The old TIG machines drew 29.5 amps at idle compared to .4 amps with the new inverter. Sitting at idle is common in shops as a welder won’t turn off the machine during breaks or in-between fixtures. The savings continued when an arc was struck: 4.5 amps vs. 16 amps while welding at 100 amps, and 6.9 amps vs. 17.1 amps while welding at 150 amps. Taking into account that Ace Clearwater runs two shifts each day, rough calculations estimate that annual electricity savings, combined with productivity efficiencies and quality improvements (reduced rework), allow for a three-year payback* on the new machines—still within the fleet’s original warranty.
Ace Clearwater now runs 23 new TIG inverters off 480 V three-phase power, which reduces the power draw even further. Old TIG machines typically only run off single-phase power whereas new inverters offer fabricators the ability to run off either single- or three-phase. Having the ability to run off three-phase power also increases the duty cycle (time a machine can run at a rated output in a 10-minute period ) of the machine.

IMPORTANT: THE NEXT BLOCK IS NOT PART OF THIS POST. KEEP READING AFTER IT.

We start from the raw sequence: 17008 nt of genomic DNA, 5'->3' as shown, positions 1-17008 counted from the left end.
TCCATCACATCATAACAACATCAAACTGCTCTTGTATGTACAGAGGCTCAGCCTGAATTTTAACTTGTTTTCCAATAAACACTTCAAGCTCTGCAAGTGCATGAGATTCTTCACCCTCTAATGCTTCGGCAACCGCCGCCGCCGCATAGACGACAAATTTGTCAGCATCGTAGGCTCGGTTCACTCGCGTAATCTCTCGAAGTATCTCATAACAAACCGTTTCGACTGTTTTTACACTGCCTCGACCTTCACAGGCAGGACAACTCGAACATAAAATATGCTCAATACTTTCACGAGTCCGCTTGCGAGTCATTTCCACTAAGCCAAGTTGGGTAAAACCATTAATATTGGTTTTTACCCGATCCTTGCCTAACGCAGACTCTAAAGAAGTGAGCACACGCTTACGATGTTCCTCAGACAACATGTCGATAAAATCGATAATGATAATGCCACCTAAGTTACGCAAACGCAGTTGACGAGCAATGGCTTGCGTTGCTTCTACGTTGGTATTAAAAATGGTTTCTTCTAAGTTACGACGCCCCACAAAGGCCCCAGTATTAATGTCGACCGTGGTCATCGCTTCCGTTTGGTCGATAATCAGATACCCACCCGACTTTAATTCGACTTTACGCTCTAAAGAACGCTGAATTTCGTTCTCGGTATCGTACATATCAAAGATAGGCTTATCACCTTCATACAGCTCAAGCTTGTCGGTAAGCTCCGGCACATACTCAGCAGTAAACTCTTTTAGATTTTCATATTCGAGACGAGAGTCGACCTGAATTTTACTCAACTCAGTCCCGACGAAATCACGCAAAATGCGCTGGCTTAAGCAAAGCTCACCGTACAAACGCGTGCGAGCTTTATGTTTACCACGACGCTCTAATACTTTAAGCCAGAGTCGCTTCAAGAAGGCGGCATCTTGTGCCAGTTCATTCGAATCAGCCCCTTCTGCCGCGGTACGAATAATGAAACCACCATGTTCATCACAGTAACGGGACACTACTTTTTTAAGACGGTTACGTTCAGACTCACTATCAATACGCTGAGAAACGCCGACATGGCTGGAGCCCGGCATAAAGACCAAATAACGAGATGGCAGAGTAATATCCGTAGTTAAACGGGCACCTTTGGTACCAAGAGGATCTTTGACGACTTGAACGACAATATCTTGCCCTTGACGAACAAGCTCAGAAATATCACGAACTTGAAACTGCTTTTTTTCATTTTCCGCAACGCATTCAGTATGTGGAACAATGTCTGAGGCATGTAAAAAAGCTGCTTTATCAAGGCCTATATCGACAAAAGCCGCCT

There is also a substantial size and weight difference between inverters and old transformers. The old machines, often weighing 400 lb. or more, anchored the entire welding cell and limited the placement and movement of fixtures. The new inverters take up considerably less space, are positioned on a wheeled cart, and are much easier to move around.